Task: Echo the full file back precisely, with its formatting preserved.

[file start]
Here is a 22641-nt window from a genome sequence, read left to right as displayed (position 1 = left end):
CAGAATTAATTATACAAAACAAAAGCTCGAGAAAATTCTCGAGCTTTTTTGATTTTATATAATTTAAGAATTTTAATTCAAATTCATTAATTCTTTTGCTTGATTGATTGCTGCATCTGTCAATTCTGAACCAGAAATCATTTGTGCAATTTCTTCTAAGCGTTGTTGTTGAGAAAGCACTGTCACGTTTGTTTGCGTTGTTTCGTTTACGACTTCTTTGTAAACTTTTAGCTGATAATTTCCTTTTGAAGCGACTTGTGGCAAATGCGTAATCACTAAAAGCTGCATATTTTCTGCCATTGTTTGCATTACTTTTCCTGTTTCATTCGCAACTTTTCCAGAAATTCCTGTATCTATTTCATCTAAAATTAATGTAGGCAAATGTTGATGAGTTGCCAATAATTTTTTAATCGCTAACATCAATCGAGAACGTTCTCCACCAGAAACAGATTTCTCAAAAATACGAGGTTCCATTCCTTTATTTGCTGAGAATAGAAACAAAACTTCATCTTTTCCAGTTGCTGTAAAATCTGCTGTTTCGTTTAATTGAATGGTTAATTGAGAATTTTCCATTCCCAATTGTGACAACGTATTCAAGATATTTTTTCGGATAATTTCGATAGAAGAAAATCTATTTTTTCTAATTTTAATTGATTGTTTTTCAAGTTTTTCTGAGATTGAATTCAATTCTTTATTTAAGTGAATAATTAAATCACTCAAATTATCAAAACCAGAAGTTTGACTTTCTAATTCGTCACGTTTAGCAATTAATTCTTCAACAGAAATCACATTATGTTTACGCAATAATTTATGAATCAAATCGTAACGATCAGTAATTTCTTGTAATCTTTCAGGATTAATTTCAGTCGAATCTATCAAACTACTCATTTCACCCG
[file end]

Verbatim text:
Here is a 22641-nt window from a genome sequence, read left to right as displayed (position 1 = left end):
CAGAATTAATTATACAAAACAAAAGCTCGAGAAAATTCTCGAGCTTTTTTGATTTTATATAATTTAAGAATTTTAATTCAAATTCATTAATTCTTTTGCTTGATTGATTGCTGCATCTGTCAATTCTGAACCAGAAATCATTTGTGCAATTTCTTCTAAGCGTTGTTGTTGAGAAAGCACTGTCACGTTTGTTTGCGTTGTTTCGTTTACGACTTCTTTGTAAACTTTTAGCTGATAATTTCCTTTTGAAGCGACTTGTGGCAAATGCGTAATCACTAAAAGCTGCATATTTTCTGCCATTGTTTGCATTACTTTTCCTGTTTCATTCGCAACTTTTCCAGAAATTCCTGTATCTATTTCATCTAAAATTAATGTAGGCAAATGTTGATGAGTTGCCAATAATTTTTTAATCGCTAACATCAATCGAGAACGTTCTCCACCAGAAACAGATTTCTCAAAAATACGAGGTTCCATTCCTTTATTTGCTGAGAATAGAAACAAAACTTCATCTTTTCCAGTTGCTGTAAAATCTGCTGTTTCGTTTAATTGAATGGTTAATTGAGAATTTTCCATTCCCAATTGTGACAACGTATTCAAGATATTTTTTCGGATAATTTCGATAGAAGAAAATCTATTTTTTCTAATTTTAATTGATTGTTTTTCAAGTTTTTCTGAGATTGAATTCAATTCTTTATTTAAGTGAATAATTAAATCACTCAAATTATCAAAACCAGAAGTTTGACTTTCTAATTCGTCACGTTTAGCAATTAATTCTTCAACAGAAATCACATTATGTTTACGCAATAATTTATGAATCAAATCGTAACGATCAGTAATTTCTTGTAATCTTTCAGGATTAATTTCAGTCGAATCTATCAAACTACTCATTTCACCCG